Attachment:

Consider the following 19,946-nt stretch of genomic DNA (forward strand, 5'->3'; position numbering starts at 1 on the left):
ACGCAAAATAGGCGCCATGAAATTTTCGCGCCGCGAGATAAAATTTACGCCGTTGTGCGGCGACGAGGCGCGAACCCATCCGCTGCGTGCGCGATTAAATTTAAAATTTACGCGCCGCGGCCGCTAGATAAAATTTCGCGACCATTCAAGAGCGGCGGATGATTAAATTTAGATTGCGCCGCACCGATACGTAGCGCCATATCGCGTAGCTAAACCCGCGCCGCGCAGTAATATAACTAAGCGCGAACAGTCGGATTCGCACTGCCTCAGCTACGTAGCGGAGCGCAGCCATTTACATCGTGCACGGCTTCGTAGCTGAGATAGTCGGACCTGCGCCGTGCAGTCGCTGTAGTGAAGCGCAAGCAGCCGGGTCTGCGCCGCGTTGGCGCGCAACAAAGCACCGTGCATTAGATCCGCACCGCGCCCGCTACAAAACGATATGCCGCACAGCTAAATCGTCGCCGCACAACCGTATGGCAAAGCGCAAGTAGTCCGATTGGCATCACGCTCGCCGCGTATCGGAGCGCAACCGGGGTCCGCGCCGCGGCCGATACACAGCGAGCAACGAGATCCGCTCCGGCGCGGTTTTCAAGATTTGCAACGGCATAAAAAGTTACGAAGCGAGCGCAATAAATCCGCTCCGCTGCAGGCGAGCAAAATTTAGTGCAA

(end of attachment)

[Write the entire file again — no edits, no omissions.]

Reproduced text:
Consider the following 19,946-nt stretch of genomic DNA (forward strand, 5'->3'; position numbering starts at 1 on the left):
ACGCAAAATAGGCGCCATGAAATTTTCGCGCCGCGAGATAAAATTTACGCCGTTGTGCGGCGACGAGGCGCGAACCCATCCGCTGCGTGCGCGATTAAATTTAAAATTTACGCGCCGCGGCCGCTAGATAAAATTTCGCGACCATTCAAGAGCGGCGGATGATTAAATTTAGATTGCGCCGCACCGATACGTAGCGCCATATCGCGTAGCTAAACCCGCGCCGCGCAGTAATATAACTAAGCGCGAACAGTCGGATTCGCACTGCCTCAGCTACGTAGCGGAGCGCAGCCATTTACATCGTGCACGGCTTCGTAGCTGAGATAGTCGGACCTGCGCCGTGCAGTCGCTGTAGTGAAGCGCAAGCAGCCGGGTCTGCGCCGCGTTGGCGCGCAACAAAGCACCGTGCATTAGATCCGCACCGCGCCCGCTACAAAACGATATGCCGCACAGCTAAATCGTCGCCGCACAACCGTATGGCAAAGCGCAAGTAGTCCGATTGGCATCACGCTCGCCGCGTATCGGAGCGCAACCGGGGTCCGCGCCGCGGCCGATACACAGCGAGCAACGAGATCCGCTCCGGCGCGGTTTTCAAGATTTGCAACGGCATAAAAAGTTACGAAGCGAGCGCAATAAATCCGCTCCGCTGCAGGCGAGCAAAATTTAGTGCAA